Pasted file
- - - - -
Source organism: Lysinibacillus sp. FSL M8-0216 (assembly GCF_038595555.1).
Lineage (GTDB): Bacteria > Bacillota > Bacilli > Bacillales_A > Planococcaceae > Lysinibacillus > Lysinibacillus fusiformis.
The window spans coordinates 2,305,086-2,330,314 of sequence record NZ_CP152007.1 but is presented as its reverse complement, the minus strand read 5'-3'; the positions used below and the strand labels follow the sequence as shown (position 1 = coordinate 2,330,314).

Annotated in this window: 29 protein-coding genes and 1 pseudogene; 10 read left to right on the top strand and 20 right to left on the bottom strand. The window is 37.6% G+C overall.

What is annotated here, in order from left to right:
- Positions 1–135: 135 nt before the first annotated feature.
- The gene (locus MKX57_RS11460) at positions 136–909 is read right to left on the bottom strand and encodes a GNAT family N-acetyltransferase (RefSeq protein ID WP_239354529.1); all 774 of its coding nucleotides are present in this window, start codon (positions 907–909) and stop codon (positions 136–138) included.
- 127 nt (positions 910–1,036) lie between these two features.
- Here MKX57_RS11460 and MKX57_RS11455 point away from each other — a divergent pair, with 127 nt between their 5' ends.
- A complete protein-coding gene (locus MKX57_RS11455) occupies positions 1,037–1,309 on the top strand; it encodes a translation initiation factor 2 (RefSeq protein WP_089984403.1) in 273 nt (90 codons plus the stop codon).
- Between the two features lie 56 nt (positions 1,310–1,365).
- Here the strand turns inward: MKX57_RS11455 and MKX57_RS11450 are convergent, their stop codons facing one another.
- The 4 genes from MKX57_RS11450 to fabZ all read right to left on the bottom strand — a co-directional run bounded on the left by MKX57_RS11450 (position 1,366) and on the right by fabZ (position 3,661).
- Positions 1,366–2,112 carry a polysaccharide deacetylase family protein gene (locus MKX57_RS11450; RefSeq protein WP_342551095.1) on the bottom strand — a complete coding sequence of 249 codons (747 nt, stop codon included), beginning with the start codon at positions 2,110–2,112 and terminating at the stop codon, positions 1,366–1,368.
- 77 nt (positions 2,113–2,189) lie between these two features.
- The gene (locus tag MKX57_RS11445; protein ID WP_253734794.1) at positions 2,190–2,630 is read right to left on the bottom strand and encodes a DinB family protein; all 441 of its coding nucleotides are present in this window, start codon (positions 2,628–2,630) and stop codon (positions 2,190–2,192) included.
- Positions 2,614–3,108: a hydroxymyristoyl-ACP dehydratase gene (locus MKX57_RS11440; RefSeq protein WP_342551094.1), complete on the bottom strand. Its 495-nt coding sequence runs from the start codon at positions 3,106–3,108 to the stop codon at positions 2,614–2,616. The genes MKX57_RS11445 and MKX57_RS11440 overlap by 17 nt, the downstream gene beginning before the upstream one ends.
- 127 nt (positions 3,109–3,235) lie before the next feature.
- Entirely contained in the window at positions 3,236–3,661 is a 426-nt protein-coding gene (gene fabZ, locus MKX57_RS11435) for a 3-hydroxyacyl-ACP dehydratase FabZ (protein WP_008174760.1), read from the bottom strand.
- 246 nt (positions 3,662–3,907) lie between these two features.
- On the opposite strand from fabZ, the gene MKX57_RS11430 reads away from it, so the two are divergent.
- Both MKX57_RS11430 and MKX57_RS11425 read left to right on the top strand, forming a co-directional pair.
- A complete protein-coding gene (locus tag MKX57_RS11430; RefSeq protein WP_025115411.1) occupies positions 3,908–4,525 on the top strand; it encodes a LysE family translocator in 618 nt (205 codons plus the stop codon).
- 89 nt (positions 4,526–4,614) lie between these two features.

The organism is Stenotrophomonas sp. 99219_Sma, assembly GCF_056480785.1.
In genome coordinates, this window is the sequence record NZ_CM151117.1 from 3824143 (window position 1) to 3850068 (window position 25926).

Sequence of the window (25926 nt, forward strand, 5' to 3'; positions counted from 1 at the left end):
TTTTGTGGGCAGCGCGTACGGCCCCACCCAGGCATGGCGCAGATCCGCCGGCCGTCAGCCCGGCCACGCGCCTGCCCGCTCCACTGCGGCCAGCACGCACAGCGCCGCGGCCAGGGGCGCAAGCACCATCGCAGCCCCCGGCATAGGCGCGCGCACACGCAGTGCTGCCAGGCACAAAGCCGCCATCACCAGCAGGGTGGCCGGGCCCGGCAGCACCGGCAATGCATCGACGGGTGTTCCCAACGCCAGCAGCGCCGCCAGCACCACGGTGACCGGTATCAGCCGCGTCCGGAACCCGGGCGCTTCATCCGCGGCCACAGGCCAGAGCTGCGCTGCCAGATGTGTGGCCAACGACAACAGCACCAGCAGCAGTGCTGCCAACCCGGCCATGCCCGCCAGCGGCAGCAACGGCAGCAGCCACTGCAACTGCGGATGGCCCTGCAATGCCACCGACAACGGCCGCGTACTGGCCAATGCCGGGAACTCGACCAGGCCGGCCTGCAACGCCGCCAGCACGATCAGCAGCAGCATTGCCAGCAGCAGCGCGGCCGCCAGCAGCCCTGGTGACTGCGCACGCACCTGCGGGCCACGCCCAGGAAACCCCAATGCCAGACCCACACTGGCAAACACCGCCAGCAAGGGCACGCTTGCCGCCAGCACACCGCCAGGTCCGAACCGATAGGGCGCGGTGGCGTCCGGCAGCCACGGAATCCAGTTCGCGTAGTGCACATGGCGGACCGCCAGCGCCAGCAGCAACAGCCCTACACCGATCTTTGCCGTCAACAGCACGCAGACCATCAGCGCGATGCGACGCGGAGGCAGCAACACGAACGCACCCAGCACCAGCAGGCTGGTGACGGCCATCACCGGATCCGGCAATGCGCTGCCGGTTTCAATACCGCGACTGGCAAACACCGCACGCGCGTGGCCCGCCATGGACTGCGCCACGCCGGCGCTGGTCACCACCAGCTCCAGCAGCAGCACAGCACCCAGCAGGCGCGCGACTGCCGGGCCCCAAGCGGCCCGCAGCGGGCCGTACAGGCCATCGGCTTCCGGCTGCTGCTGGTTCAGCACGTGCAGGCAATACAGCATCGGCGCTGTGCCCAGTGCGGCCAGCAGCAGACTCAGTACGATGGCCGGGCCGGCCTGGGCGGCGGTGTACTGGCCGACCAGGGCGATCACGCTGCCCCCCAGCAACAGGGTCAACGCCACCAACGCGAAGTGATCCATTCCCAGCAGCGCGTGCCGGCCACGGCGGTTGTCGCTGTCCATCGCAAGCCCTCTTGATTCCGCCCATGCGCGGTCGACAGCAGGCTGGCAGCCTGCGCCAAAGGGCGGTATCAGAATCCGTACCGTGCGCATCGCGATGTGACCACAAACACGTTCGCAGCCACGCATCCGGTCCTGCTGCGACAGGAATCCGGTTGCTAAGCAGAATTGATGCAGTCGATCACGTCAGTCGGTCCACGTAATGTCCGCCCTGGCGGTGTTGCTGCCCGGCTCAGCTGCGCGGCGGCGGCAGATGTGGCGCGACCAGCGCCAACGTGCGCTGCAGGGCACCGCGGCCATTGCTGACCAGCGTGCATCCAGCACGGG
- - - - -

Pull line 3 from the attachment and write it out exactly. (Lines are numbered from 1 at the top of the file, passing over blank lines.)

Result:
The window spans coordinates 2,305,086-2,330,314 of sequence record NZ_CP152007.1 but is presented as its reverse complement, the minus strand read 5'-3'; the positions used below and the strand labels follow the sequence as shown (position 1 = coordinate 2,330,314).